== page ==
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LinkedIn Ads: Best Practices to Maximize Performance


January 21, 2022


January 21, 2022

Right Side Up recently hosted a webinar on LinkedIn ads best practices to maximize the performance of your ad campaigns, led by Trey Buchanan, VP of B2B Advertising at Right Percent, a Right Side Up venture specializing in paid advertising for B2B companies. Trey offered insights he’s gained while working with Fortune 500 companies and high-growth brands like DoorDash, Zenefits, and ServiceMax. For more details about LinkedIn ads, watch the full webinar.

Why Advertise on LinkedIn?

As the top business-focused social network, LinkedIn is no longer only a job-hunting and recruiting platform; it’s now an incredibly powerful tool for B2B advertising. Revenue from the LinkedIn Marketing Solutions ad business topped $3B last year, outpacing both Snap and Pinterest. And while LinkedIn offers a massive opportunity for B2B advertisers to get in front of their ideal customers, knowing how to properly use LinkedIn ads best practices on the platform is crucial for avoiding poor performance and wasted ad spend in your LinkedIn ad campaigns.

Is LinkedIn Advertising Right for Your Company?

Unlike other social platforms, LinkedIn offers up a robust amount of professional information about its users, which can help you build a more focused and effective campaign.

“I particularly love LinkedIn because it gives you the ability to target your ideal customers with access to information like their role at the company, seniority level, and everything in between all in one place,” said Trey Buchanan, VP of B2B Advertising at Right Percent.

But before you invest in advertising on LinkedIn, it’s important to understand LinkedIn ads best practices and to consider whether it’s the right match for your business and target audience.

“The challenge with LinkedIn is that it is a little bit more expensive than Facebook so it typically works better for businesses with an ARR [annual recurring revenue] of $5K or more,” Buchanan said. “As a frame of reference, a standard LinkedIn click can range anywhere between $8–25, depending on the audience you’re targeting.”

Because there’s a higher cost per click, companies with larger (and recurring) revenues tend to see the most success with LinkedIn ads. SaaS firms are often a great match for this platform since the initial contracts are expensive, the payment model is usually recurring, and they have opportunities to receive additional revenue from cross-selling customers into larger deals.

Another important factor is whether or not you’ve narrowed in on your ideal customer. LinkedIn is not the place for trial and error target audience exploration—that can be an expensive process so it’s better to already have your ideal customer sorted out.

“LinkedIn typically works best when you already have an ideal customer profile,” Buchanan said. “That lets you build a campaign based on that information and get things live and delivering results almost immediately.”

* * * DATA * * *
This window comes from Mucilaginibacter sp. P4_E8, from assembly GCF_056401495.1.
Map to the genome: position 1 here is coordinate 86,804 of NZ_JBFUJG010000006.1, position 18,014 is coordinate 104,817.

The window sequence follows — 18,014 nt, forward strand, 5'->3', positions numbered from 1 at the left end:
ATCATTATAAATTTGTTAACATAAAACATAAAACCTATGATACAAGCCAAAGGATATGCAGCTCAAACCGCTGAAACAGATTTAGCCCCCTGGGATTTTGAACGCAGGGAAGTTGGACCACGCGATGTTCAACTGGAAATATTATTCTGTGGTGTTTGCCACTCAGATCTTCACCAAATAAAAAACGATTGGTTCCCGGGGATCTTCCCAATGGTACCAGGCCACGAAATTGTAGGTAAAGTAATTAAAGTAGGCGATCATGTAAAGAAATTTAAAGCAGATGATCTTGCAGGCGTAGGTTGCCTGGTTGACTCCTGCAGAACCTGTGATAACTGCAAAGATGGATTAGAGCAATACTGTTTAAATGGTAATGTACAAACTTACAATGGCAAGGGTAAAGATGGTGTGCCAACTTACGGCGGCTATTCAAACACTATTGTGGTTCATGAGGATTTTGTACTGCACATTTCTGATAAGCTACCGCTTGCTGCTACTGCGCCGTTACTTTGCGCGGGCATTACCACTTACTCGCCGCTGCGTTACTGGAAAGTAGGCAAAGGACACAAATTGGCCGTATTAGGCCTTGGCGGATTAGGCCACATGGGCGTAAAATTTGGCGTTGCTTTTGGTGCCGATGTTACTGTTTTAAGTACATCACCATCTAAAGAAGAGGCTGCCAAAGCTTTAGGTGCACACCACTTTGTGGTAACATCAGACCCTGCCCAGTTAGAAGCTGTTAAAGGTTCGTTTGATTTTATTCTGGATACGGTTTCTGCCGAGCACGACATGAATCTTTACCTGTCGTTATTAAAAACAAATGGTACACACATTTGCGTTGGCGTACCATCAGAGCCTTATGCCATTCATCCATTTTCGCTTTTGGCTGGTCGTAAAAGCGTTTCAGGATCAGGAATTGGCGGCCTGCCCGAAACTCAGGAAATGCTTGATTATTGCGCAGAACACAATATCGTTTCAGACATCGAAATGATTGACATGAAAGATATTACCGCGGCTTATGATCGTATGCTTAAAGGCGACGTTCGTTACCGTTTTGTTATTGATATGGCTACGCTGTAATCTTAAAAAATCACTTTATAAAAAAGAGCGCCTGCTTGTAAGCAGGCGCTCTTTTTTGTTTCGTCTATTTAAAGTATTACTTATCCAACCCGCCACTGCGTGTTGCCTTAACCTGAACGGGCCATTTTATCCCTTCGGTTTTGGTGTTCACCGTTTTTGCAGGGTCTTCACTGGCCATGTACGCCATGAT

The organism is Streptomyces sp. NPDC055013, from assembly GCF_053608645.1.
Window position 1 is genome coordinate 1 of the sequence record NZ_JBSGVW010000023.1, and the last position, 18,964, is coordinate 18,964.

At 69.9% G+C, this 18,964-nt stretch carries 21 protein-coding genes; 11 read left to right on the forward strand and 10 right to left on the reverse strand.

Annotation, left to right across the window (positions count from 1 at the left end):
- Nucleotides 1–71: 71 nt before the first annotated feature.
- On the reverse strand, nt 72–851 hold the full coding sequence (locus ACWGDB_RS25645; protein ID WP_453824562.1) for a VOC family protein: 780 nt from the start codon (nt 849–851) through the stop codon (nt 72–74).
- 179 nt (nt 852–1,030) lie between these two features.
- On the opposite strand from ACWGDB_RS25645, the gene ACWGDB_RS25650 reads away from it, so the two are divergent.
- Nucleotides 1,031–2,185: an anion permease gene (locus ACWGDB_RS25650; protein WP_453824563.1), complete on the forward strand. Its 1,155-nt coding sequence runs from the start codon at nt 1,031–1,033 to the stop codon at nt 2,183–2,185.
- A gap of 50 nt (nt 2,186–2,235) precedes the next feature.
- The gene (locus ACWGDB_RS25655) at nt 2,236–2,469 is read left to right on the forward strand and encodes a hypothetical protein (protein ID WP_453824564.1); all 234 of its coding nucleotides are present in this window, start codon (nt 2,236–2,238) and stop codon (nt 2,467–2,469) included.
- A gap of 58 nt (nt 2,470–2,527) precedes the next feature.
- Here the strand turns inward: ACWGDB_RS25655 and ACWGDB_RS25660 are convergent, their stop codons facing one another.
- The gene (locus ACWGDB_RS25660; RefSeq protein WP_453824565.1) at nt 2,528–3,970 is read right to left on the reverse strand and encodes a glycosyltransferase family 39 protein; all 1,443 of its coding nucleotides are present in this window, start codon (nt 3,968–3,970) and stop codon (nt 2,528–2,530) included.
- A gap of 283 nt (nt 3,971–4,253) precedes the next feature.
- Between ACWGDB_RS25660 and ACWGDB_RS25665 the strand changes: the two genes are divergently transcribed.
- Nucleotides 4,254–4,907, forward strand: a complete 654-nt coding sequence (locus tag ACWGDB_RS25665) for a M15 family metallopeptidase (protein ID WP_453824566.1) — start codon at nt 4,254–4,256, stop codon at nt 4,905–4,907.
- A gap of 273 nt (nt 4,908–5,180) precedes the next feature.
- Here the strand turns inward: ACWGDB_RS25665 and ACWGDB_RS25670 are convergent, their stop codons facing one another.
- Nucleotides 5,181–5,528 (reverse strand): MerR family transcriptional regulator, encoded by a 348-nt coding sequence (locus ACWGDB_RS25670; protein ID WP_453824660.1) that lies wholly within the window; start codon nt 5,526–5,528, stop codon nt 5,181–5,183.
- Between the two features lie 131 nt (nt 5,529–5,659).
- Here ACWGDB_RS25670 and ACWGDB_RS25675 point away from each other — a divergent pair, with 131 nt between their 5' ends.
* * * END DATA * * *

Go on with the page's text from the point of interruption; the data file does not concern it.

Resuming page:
Who should avoid LinkedIn advertising?

Although LinkedIn advertising tends to be successful for high-revenue B2B companies, there are several factors that could signal that this is not the right platform for you. If any of the following apply to your business, we recommend exploring other channels and steering clear of costly mistakes on LinkedIn:

  • Revenue comes from small purchases or contracts worth less than $2K per year
  • Most sales are individual products that don’t have MRR or ARR (like ecommerce)
  • Ideal customer is not defined or is shifting

When to Bring LinkedIn into Your Marketing Mix

If you’re confident that LinkedIn is a good match for your company, the next step is to determine whether you’re ready to start a campaign. Ask yourself these questions to determine if it’s the right time to launch:

  • Do you have the upper funnel content? If you don’t have the right content to advertise (white papers, ebooks, case studies, analyst reports, etc.) you will likely see poor performance.
  • Are you ready to invest in upper funnel lead generation? If you’re seeing diminishing returns from non-brand search then LinkedIn could fit nicely into your mix.
  • Do you have a clean attribution and marketing automation setup? LinkedIn tends to rely on first-touch attribution, and with upper funnel content, it’s crucial that your leads go to the right outbound team and nurture sequences. 

Solid attribution is particularly important for proving that the high cost of advertising on LinkedIn is paying off, especially when you need to make your case to stakeholders like your CMO or board of directors.

What is a good budget for a LinkedIn ads test campaign?

Leads on LinkedIn are expensive, so you need a large enough budget to gain meaningful insights and results. We recommend a minimum of $20K monthly spend for six months to start off. 

“I recommend that amount because the more you spend the faster you end up learning,” Buchanan said. “Having a large enough budget allows you to get enough information and make better decisions about whether you’re getting the best quality leads or if you need to make changes.”

For example, if leads are $500 you’ll only get 40 leads per month with a $20K budget, meaning it will take a bit of time to gather enough information to make a decision on the quality of those leads. And that’s why it’s so important to invest enough money over a longer period of time.